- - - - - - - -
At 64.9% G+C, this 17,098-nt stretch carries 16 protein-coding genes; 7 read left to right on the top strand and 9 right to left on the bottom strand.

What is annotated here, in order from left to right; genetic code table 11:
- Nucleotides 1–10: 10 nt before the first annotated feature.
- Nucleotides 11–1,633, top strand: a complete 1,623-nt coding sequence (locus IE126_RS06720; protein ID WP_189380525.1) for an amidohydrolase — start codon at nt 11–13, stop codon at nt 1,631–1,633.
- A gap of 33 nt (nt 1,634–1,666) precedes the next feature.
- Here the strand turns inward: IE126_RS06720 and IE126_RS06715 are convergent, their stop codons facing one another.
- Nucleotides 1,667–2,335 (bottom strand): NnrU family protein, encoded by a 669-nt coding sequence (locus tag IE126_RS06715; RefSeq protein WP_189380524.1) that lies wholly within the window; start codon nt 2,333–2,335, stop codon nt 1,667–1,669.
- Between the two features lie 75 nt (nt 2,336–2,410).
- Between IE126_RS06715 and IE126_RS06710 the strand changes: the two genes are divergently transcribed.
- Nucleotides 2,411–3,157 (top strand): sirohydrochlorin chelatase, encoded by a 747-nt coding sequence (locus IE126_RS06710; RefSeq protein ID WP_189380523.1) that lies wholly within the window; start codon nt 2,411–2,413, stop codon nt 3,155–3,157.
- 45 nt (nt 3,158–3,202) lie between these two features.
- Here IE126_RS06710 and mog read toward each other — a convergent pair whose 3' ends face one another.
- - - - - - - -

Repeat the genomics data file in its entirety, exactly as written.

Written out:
At 64.9% G+C, this 17,098-nt stretch carries 16 protein-coding genes; 7 read left to right on the top strand and 9 right to left on the bottom strand.

What is annotated here, in order from left to right; genetic code table 11:
- Nucleotides 1–10: 10 nt before the first annotated feature.
- Nucleotides 11–1,633, top strand: a complete 1,623-nt coding sequence (locus IE126_RS06720; protein ID WP_189380525.1) for an amidohydrolase — start codon at nt 11–13, stop codon at nt 1,631–1,633.
- A gap of 33 nt (nt 1,634–1,666) precedes the next feature.
- Here the strand turns inward: IE126_RS06720 and IE126_RS06715 are convergent, their stop codons facing one another.
- Nucleotides 1,667–2,335 (bottom strand): NnrU family protein, encoded by a 669-nt coding sequence (locus tag IE126_RS06715; RefSeq protein WP_189380524.1) that lies wholly within the window; start codon nt 2,333–2,335, stop codon nt 1,667–1,669.
- Between the two features lie 75 nt (nt 2,336–2,410).
- Between IE126_RS06715 and IE126_RS06710 the strand changes: the two genes are divergently transcribed.
- Nucleotides 2,411–3,157 (top strand): sirohydrochlorin chelatase, encoded by a 747-nt coding sequence (locus IE126_RS06710; RefSeq protein ID WP_189380523.1) that lies wholly within the window; start codon nt 2,411–2,413, stop codon nt 3,155–3,157.
- 45 nt (nt 3,158–3,202) lie between these two features.
- Here IE126_RS06710 and mog read toward each other — a convergent pair whose 3' ends face one another.